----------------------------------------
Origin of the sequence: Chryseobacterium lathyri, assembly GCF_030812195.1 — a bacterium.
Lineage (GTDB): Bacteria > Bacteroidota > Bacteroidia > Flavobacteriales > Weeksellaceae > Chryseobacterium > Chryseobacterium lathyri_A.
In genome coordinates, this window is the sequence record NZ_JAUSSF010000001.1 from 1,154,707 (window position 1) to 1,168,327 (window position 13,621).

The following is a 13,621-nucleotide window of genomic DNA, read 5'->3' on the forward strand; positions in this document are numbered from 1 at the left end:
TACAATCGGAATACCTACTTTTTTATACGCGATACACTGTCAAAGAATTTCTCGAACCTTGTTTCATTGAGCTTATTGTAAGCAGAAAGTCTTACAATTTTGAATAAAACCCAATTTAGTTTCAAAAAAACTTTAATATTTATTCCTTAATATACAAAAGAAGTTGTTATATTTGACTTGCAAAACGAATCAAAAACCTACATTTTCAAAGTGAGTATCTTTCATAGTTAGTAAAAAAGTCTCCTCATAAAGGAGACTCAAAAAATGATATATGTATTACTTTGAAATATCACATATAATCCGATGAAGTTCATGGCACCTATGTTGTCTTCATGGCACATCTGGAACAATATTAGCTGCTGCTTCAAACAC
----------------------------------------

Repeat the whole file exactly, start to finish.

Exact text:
Origin of the sequence: Chryseobacterium lathyri, assembly GCF_030812195.1 — a bacterium.
Lineage (GTDB): Bacteria > Bacteroidota > Bacteroidia > Flavobacteriales > Weeksellaceae > Chryseobacterium > Chryseobacterium lathyri_A.
In genome coordinates, this window is the sequence record NZ_JAUSSF010000001.1 from 1,154,707 (window position 1) to 1,168,327 (window position 13,621).

The following is a 13,621-nucleotide window of genomic DNA, read 5'->3' on the forward strand; positions in this document are numbered from 1 at the left end:
TACAATCGGAATACCTACTTTTTTATACGCGATACACTGTCAAAGAATTTCTCGAACCTTGTTTCATTGAGCTTATTGTAAGCAGAAAGTCTTACAATTTTGAATAAAACCCAATTTAGTTTCAAAAAAACTTTAATATTTATTCCTTAATATACAAAAGAAGTTGTTATATTTGACTTGCAAAACGAATCAAAAACCTACATTTTCAAAGTGAGTATCTTTCATAGTTAGTAAAAAAGTCTCCTCATAAAGGAGACTCAAAAAATGATATATGTATTACTTTGAAATATCACATATAATCCGATGAAGTTCATGGCACCTATGTTGTCTTCATGGCACATCTGGAACAATATTAGCTGCTGCTTCAAACAC